Behold the curse of independent film: the self-referential insufferable wankfest. “On the Road with Judas,” written and directed by JJ Lask, is about a man named JJ Lask who has written a novel that has been made into a movie. The fictional characters from the book (who exist only in Lask’s head, of course) appear on a talk show (which is also only in Lask’s head), as do the actors hired to play them. As they discuss the film, they also retell the story, which we see in flashbacks — sometimes as scenes from the movie, and sometimes as actual flashbacks, featuring the “real” people, not the actors.
Yes, it is confusing, but that’s not the main problem with “On the Road with Judas.” The problem is that with all the meta-references and Charlie Kaufman-style fourth-wall-breaking, something has been omitted: a plot. The actual story — the one in the novel, the one being turned into a movie, the one the actors are re-creating — is almost non-existent. A guy named Judas meets a girl named Serra; they keep running into each other; they have a flat, introspective, uneventful relationship; the end. It’s not engaging, regardless of whether we’re seeing it played by actors, or whether we’re seeing it as the “real” people experienced it.
There are details that could have led to intriguing developments, but they get lost in the shuffle. For example, in the novel, Judas (Aaron Ruell) and Francis (Alex Burns) were best friends who also operated as thieves, stealing old Macintosh computers from colleges. Judas had some success as a New York entrepreneur, too, and now Francis is in prison because he refused to rat out his buddy. Both characters are interviewed extensively, Judas on the set of the “Let’s Do Drinks” talk show, and Francis in prison.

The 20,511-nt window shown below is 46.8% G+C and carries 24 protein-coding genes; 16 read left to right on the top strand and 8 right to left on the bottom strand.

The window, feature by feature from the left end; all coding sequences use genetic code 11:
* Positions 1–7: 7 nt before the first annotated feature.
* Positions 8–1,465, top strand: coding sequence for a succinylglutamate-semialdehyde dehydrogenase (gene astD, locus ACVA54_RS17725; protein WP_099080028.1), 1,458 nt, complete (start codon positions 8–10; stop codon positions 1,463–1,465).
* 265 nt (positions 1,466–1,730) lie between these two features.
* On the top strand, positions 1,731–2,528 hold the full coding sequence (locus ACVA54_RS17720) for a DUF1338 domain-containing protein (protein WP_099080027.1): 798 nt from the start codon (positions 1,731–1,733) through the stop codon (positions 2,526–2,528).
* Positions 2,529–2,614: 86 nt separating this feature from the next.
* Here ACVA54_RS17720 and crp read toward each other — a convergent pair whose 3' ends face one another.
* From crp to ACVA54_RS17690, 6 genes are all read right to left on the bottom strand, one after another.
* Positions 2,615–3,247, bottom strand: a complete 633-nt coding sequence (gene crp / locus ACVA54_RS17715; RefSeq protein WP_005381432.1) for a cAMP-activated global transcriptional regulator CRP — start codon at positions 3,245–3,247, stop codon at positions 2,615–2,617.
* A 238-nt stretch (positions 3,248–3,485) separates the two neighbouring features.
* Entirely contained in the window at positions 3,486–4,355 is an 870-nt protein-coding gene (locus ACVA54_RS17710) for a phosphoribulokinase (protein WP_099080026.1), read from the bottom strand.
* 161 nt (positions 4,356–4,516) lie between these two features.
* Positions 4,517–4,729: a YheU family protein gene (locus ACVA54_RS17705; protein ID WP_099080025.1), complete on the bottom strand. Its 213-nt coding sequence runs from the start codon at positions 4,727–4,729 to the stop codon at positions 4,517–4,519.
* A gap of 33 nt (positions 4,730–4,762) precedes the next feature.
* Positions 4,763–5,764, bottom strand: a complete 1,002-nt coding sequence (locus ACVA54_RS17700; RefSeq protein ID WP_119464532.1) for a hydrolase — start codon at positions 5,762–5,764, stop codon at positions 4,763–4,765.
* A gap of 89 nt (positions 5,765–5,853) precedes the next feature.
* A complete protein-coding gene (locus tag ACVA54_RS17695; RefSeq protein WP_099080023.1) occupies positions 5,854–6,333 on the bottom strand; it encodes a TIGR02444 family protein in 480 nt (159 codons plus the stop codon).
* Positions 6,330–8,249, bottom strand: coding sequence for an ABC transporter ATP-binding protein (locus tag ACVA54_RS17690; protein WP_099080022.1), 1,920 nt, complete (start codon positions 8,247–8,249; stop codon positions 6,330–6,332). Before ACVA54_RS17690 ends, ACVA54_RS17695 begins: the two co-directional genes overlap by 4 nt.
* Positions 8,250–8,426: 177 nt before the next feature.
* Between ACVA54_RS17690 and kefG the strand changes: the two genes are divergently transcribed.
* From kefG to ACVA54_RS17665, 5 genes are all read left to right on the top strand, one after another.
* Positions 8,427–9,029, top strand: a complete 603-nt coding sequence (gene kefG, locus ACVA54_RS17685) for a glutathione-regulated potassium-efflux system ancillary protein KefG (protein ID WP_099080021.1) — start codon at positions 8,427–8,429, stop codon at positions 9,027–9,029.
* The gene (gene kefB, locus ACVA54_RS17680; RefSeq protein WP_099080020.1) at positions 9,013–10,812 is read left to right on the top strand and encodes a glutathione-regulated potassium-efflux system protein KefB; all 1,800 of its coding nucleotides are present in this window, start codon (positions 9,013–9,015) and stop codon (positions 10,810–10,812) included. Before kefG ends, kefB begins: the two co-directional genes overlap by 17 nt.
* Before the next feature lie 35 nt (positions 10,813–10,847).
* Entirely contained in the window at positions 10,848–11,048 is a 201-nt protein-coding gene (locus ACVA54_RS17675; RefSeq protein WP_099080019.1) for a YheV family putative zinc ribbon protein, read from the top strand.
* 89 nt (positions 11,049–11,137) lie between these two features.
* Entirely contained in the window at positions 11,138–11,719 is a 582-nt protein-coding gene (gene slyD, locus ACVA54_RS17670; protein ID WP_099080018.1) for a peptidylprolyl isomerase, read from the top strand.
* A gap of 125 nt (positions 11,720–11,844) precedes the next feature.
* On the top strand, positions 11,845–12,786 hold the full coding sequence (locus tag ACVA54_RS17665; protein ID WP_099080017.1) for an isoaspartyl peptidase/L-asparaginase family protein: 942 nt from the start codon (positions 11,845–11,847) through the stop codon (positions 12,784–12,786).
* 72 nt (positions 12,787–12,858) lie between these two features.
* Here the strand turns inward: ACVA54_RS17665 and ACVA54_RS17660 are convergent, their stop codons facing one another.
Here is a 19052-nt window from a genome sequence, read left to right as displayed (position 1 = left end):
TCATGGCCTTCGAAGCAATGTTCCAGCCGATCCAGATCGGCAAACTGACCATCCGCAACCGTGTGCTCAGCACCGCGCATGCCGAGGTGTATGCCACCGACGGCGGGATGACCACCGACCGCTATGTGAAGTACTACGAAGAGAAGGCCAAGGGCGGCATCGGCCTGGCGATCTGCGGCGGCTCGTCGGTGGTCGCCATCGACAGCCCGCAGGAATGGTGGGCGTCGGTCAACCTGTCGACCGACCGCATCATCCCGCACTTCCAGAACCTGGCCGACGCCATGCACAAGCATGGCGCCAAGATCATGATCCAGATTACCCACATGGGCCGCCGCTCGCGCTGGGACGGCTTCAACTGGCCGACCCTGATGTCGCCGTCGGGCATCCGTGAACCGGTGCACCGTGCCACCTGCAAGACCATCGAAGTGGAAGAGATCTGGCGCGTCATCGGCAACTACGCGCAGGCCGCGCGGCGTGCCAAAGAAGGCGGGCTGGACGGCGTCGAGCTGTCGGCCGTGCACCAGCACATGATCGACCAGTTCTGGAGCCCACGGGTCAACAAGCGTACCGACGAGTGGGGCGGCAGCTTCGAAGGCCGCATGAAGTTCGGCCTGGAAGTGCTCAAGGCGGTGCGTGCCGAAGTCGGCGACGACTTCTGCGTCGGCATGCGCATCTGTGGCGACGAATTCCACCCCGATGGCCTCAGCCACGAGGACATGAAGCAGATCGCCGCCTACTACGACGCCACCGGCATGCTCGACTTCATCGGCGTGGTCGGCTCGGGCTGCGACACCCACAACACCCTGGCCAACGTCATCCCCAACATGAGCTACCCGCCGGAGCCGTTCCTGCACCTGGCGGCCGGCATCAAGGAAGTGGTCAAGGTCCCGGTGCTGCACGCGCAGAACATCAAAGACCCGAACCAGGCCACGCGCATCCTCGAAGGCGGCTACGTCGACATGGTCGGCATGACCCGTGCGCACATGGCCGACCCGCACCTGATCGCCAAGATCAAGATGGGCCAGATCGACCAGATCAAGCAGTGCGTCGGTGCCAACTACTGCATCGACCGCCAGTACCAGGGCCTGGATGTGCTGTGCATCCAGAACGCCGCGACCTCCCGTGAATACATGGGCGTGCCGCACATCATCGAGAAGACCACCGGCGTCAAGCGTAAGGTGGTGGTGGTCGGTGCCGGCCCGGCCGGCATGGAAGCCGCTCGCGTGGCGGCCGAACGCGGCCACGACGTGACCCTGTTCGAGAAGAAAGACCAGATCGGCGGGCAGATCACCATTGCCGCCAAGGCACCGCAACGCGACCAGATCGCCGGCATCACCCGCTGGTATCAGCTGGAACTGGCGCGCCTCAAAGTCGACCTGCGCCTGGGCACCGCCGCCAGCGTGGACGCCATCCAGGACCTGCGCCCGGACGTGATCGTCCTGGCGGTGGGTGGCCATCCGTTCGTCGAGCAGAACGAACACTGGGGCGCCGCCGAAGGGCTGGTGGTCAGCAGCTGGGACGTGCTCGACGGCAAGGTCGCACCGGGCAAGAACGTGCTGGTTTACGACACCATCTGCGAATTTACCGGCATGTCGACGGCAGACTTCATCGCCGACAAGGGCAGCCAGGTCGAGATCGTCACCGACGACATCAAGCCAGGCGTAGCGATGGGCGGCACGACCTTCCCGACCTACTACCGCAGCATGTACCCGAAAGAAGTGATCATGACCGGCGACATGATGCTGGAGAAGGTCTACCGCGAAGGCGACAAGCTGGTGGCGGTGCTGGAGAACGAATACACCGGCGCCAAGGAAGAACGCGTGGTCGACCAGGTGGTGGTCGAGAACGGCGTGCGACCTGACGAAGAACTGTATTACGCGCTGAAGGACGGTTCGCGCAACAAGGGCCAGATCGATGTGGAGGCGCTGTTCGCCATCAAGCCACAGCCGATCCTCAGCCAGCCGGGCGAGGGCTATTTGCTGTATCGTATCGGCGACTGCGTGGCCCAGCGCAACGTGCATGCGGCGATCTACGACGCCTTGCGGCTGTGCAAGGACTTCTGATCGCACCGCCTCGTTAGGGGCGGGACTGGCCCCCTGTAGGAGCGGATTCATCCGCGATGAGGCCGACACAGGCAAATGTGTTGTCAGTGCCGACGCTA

Then “Let’s Do Drinks” brings on the actors who have been hired to play these characters — Eddie Kaye Thomas as Judas, and Leo Fitzpatrick as Francis. We also meet both the “real” Serra (Eleanor Hutchins) and the actress playing her in the film, Amanda Loncar. We see the “real” people sitting next to the actors who will portray them, and we almost forget, for a minute, that NONE of it is actually real. Trippy, huh?
Unfortunately, all of the characters, both real and fictional, are uninteresting. They have the dull, navel-gazing crises typical of 20-somethings in movies, and they fail to elicit any sympathy or devotion from the viewer.
It seems that Lask was hoping his movie could get by on cuteness alone, that we’d be so dazzled by his self-awareness and the intricately mind-bending premise that we wouldn’t notice how empty it all is. This is the kind of movie where the filmmaker believes he’s being clever and postmodern by explicitly mentioning how meandering and plot-free the story is. But guess what, Hector: Acknowledging the fact that you’re a tedious, self-indulgent storyteller doesn’t excuse the fact that you’re a tedious, self-indulgent storyteller.
D (1 hr., 40 min.; )